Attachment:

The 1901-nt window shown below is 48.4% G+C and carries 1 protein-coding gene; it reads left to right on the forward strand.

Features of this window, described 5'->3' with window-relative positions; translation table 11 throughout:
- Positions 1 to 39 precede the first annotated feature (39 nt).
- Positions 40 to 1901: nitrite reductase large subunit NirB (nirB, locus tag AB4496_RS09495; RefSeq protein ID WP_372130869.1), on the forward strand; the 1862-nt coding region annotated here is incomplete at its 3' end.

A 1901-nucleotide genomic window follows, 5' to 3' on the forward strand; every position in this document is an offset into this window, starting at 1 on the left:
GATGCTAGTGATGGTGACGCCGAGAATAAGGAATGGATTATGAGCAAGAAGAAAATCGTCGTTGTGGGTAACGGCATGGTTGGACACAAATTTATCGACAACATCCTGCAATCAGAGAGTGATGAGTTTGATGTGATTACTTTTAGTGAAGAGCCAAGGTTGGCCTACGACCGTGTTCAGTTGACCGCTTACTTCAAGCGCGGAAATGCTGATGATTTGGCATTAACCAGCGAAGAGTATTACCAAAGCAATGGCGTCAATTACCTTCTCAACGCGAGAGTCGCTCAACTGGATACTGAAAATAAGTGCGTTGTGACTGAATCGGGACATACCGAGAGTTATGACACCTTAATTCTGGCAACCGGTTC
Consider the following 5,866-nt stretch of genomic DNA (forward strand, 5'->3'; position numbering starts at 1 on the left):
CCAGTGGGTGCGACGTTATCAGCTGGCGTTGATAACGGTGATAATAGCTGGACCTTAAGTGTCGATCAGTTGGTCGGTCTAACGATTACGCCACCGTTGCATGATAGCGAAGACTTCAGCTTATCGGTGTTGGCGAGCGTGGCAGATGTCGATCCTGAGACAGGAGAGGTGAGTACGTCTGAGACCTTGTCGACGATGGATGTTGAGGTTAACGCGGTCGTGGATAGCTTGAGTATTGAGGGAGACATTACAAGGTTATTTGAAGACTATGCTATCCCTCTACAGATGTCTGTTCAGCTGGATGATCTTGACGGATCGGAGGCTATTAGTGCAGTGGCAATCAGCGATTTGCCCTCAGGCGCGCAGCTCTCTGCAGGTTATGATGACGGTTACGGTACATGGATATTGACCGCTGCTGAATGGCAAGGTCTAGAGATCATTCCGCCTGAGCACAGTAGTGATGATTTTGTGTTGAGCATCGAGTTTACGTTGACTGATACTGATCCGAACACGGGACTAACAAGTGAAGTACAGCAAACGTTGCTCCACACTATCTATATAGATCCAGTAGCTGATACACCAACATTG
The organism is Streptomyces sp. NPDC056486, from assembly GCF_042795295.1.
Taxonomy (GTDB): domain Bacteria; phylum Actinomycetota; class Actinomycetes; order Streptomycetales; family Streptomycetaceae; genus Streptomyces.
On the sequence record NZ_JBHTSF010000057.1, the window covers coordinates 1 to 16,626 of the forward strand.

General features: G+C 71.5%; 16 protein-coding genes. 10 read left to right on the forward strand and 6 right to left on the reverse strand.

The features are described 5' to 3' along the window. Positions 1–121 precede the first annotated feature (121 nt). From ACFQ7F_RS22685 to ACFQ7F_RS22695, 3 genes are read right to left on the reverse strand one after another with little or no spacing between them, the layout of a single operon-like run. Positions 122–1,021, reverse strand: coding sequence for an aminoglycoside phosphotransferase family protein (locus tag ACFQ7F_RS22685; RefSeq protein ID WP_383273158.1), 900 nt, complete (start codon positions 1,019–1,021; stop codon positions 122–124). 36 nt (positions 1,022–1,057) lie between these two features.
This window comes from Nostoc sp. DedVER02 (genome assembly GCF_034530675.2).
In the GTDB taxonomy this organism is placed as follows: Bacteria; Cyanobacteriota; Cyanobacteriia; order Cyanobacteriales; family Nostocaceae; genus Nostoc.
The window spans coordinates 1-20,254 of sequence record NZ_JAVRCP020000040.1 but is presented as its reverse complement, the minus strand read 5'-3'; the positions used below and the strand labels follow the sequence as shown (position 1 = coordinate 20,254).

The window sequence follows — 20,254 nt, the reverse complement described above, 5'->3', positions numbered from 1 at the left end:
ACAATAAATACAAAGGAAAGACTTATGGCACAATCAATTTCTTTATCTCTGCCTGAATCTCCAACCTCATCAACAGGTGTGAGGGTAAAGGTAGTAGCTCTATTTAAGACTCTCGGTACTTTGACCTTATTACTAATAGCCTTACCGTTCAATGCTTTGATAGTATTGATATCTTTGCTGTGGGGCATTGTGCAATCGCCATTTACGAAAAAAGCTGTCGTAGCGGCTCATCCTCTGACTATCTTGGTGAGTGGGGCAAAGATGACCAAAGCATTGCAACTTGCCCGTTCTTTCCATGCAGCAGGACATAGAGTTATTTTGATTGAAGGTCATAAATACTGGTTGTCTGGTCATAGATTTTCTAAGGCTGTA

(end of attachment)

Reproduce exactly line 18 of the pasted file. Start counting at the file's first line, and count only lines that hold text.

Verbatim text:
ACAATAAATACAAAGGAAAGACTTATGGCACAATCAATTTCTTTATCTCTGCCTGAATCTCCAACCTCATCAACAGGTGTGAGGGTAAAGGTAGTAGCTCTATTTAAGACTCTCGGTACTTTGACCTTATTACTAATAGCCTTACCGTTCAATGCTTTGATAGTATTGATATCTTTGCTGTGGGGCATTGTGCAATCGCCATTTACGAAAAAAGCTGTCGTAGCGGCTCATCCTCTGACTATCTTGGTGAGTGGGGCAAAGATGACCAAAGCATTGCAACTTGCCCGTTCTTTCCATGCAGCAGGACATAGAGTTATTTTGATTGAAGGTCATAAATACTGGTTGTCTGGTCATAGATTTTCTAAGGCTGTA